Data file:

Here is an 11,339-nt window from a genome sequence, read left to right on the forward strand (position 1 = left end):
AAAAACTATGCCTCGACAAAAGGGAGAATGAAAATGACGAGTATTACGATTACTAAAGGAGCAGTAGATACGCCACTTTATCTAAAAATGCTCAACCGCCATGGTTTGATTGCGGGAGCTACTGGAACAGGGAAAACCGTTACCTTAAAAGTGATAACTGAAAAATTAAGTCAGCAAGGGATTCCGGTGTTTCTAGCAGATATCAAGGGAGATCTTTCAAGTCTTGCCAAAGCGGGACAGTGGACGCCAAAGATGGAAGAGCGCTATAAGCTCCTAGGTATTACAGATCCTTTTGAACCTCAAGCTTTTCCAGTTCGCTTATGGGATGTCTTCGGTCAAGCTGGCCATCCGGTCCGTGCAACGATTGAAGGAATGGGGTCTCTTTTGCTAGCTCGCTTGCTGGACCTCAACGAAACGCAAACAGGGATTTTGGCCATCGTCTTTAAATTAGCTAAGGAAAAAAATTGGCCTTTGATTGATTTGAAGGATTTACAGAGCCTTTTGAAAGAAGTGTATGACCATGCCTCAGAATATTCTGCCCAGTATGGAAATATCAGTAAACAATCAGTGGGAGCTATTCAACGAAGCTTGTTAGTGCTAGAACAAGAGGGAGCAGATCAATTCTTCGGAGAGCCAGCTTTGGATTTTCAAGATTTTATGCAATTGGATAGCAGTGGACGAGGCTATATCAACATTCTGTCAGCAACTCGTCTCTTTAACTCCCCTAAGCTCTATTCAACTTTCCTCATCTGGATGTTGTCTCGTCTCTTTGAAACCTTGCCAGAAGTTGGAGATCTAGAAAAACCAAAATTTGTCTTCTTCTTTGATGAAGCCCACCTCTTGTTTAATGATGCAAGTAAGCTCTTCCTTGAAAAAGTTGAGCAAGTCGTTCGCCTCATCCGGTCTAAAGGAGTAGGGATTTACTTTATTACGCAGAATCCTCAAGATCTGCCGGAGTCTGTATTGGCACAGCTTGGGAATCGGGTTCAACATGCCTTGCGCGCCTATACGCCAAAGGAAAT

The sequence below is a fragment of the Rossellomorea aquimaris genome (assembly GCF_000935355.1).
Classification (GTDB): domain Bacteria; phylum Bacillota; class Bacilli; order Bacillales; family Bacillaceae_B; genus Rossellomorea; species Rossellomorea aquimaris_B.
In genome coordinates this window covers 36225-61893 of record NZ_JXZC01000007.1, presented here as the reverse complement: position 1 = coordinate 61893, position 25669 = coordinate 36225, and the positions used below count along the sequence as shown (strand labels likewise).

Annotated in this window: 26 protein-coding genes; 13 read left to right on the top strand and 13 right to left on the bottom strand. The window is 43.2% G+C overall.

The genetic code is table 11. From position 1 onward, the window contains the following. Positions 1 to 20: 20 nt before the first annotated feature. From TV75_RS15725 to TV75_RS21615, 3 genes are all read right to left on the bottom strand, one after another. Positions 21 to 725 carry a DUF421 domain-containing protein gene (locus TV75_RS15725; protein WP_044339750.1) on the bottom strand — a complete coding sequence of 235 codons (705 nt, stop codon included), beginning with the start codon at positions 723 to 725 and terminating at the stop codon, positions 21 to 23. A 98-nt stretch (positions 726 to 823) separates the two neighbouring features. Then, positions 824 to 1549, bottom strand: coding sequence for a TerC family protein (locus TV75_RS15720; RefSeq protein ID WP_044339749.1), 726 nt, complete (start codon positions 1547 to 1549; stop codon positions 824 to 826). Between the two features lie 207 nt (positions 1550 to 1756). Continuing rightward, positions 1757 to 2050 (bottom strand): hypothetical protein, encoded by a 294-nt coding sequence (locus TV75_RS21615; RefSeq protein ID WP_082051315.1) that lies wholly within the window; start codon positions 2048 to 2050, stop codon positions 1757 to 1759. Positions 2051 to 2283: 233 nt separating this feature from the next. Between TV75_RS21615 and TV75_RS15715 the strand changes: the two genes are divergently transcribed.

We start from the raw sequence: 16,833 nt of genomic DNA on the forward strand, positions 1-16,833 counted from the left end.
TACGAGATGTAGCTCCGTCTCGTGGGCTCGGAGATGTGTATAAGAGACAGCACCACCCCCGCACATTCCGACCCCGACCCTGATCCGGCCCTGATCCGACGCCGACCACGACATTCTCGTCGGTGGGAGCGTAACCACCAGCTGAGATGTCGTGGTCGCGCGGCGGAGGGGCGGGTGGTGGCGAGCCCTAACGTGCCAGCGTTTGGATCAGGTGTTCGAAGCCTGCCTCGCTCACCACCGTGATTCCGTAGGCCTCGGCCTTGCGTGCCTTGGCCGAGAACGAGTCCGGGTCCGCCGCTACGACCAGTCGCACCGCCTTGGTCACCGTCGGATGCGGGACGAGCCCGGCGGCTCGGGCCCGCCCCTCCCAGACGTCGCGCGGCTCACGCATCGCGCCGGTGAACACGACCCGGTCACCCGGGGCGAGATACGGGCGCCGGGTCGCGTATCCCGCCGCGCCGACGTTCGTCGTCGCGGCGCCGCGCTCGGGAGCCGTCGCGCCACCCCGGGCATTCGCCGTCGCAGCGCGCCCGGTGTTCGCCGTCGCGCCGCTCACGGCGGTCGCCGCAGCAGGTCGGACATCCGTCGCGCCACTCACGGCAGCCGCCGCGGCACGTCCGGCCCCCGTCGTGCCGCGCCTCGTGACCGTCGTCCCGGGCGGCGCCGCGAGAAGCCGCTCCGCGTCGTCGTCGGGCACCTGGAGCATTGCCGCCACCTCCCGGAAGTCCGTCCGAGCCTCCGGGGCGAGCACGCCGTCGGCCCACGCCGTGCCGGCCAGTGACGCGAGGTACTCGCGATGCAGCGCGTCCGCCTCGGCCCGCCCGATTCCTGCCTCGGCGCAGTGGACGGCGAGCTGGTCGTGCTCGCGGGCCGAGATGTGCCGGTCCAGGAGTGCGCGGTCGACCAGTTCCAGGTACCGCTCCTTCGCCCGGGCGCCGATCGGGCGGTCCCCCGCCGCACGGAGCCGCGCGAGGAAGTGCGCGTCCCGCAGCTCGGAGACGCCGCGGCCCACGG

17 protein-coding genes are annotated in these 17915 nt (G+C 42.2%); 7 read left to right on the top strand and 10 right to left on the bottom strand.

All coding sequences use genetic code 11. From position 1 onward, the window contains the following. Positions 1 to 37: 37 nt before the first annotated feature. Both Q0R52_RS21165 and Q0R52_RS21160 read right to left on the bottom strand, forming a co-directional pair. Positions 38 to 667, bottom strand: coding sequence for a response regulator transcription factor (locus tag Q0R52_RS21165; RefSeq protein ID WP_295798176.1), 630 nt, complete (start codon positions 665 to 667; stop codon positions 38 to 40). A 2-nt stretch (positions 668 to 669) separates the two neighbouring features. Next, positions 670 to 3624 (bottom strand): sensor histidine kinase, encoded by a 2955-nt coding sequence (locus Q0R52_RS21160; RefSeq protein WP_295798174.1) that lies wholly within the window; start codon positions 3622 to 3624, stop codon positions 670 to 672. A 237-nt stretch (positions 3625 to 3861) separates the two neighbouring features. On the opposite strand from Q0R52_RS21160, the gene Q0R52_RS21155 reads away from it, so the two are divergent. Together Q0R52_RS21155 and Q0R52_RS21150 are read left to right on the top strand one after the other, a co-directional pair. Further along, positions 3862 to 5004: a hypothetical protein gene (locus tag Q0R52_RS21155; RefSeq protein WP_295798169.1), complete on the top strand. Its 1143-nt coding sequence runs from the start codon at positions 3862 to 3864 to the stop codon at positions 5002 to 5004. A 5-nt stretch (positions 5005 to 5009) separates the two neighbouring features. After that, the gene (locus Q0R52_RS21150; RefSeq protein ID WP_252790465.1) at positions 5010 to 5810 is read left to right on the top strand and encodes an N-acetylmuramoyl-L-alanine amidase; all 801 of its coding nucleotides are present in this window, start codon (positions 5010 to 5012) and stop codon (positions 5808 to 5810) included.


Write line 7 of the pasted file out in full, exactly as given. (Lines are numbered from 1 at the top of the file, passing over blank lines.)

The genetic code is table 11. From position 1 onward, the window contains the following. Positions 1 to 20: 20 nt before the first annotated feature. From TV75_RS15725 to TV75_RS21615, 3 genes are all read right to left on the bottom strand, one after another. Positions 21 to 725 carry a DUF421 domain-containing protein gene (locus TV75_RS15725; protein WP_044339750.1) on the bottom strand — a complete coding sequence of 235 codons (705 nt, stop codon included), beginning with the start codon at positions 723 to 725 and terminating at the stop codon, positions 21 to 23. A 98-nt stretch (positions 726 to 823) separates the two neighbouring features. Then, positions 824 to 1549, bottom strand: coding sequence for a TerC family protein (locus TV75_RS15720; RefSeq protein ID WP_044339749.1), 726 nt, complete (start codon positions 1547 to 1549; stop codon positions 824 to 826). Between the two features lie 207 nt (positions 1550 to 1756). Continuing rightward, positions 1757 to 2050 (bottom strand): hypothetical protein, encoded by a 294-nt coding sequence (locus TV75_RS21615; RefSeq protein ID WP_082051315.1) that lies wholly within the window; start codon positions 2048 to 2050, stop codon positions 1757 to 1759. Positions 2051 to 2283: 233 nt separating this feature from the next. Between TV75_RS21615 and TV75_RS15715 the strand changes: the two genes are divergently transcribed.